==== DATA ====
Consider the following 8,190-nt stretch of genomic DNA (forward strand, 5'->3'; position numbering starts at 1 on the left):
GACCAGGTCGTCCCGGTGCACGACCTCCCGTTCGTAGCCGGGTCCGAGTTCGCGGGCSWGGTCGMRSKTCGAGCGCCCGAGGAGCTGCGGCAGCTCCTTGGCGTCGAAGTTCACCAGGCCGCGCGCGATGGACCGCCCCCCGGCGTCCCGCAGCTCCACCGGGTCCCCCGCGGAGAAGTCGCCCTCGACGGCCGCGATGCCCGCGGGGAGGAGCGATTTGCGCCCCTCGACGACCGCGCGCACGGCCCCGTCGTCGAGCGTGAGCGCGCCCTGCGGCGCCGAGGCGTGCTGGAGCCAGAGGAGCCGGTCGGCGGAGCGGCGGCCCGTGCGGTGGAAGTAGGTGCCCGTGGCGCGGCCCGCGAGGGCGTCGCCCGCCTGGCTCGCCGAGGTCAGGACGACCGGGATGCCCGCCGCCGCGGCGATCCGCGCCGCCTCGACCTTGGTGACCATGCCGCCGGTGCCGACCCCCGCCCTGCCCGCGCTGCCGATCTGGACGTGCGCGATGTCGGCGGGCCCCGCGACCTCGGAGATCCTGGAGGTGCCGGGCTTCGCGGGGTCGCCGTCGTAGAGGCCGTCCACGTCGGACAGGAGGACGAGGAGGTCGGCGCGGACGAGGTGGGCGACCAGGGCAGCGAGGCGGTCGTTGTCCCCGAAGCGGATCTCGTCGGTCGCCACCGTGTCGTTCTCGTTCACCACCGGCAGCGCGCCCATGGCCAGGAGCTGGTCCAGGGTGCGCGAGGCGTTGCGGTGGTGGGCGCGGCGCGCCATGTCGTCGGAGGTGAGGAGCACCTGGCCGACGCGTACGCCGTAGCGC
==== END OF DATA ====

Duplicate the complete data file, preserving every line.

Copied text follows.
Consider the following 8,190-nt stretch of genomic DNA (forward strand, 5'->3'; position numbering starts at 1 on the left):
GACCAGGTCGTCCCGGTGCACGACCTCCCGTTCGTAGCCGGGTCCGAGTTCGCGGGCSWGGTCGMRSKTCGAGCGCCCGAGGAGCTGCGGCAGCTCCTTGGCGTCGAAGTTCACCAGGCCGCGCGCGATGGACCGCCCCCCGGCGTCCCGCAGCTCCACCGGGTCCCCCGCGGAGAAGTCGCCCTCGACGGCCGCGATGCCCGCGGGGAGGAGCGATTTGCGCCCCTCGACGACCGCGCGCACGGCCCCGTCGTCGAGCGTGAGCGCGCCCTGCGGCGCCGAGGCGTGCTGGAGCCAGAGGAGCCGGTCGGCGGAGCGGCGGCCCGTGCGGTGGAAGTAGGTGCCCGTGGCGCGGCCCGCGAGGGCGTCGCCCGCCTGGCTCGCCGAGGTCAGGACGACCGGGATGCCCGCCGCCGCGGCGATCCGCGCCGCCTCGACCTTGGTGACCATGCCGCCGGTGCCGACCCCCGCCCTGCCCGCGCTGCCGATCTGGACGTGCGCGATGTCGGCGGGCCCCGCGACCTCGGAGATCCTGGAGGTGCCGGGCTTCGCGGGGTCGCCGTCGTAGAGGCCGTCCACGTCGGACAGGAGGACGAGGAGGTCGGCGCGGACGAGGTGGGCGACCAGGGCAGCGAGGCGGTCGTTGTCCCCGAAGCGGATCTCGTCGGTCGCCACCGTGTCGTTCTCGTTCACCACCGGCAGCGCGCCCATGGCCAGGAGCTGGTCCAGGGTGCGCGAGGCGTTGCGGTGGTGGGCGCGGCGCGCCATGTCGTCGGAGGTGAGGAGCACCTGGCCGACGCGTACGCCGTAGCGC